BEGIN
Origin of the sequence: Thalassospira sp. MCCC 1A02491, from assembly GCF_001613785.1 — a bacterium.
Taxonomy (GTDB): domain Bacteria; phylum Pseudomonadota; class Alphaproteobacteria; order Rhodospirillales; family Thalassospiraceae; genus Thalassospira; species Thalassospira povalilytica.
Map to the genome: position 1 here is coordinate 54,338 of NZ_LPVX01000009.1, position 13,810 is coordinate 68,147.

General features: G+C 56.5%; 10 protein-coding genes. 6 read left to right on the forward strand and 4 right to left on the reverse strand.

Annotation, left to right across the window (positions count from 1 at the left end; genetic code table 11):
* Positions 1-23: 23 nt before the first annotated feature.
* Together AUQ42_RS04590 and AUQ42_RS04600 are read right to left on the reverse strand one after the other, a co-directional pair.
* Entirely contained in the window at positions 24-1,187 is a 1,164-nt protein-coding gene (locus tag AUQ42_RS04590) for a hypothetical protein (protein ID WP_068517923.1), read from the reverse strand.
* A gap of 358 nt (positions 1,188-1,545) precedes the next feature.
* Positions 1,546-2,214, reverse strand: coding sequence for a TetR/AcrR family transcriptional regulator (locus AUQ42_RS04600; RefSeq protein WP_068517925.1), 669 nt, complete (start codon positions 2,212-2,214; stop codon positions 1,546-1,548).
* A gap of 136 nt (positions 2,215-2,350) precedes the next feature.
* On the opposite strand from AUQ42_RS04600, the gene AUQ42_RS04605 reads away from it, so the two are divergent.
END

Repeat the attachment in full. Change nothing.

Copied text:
Origin of the sequence: Thalassospira sp. MCCC 1A02491, from assembly GCF_001613785.1 — a bacterium.
Taxonomy (GTDB): domain Bacteria; phylum Pseudomonadota; class Alphaproteobacteria; order Rhodospirillales; family Thalassospiraceae; genus Thalassospira; species Thalassospira povalilytica.
Map to the genome: position 1 here is coordinate 54,338 of NZ_LPVX01000009.1, position 13,810 is coordinate 68,147.

General features: G+C 56.5%; 10 protein-coding genes. 6 read left to right on the forward strand and 4 right to left on the reverse strand.

Annotation, left to right across the window (positions count from 1 at the left end; genetic code table 11):
* Positions 1-23: 23 nt before the first annotated feature.
* Together AUQ42_RS04590 and AUQ42_RS04600 are read right to left on the reverse strand one after the other, a co-directional pair.
* Entirely contained in the window at positions 24-1,187 is a 1,164-nt protein-coding gene (locus tag AUQ42_RS04590) for a hypothetical protein (protein ID WP_068517923.1), read from the reverse strand.
* A gap of 358 nt (positions 1,188-1,545) precedes the next feature.
* Positions 1,546-2,214, reverse strand: coding sequence for a TetR/AcrR family transcriptional regulator (locus AUQ42_RS04600; RefSeq protein WP_068517925.1), 669 nt, complete (start codon positions 2,212-2,214; stop codon positions 1,546-1,548).
* A gap of 136 nt (positions 2,215-2,350) precedes the next feature.
* On the opposite strand from AUQ42_RS04600, the gene AUQ42_RS04605 reads away from it, so the two are divergent.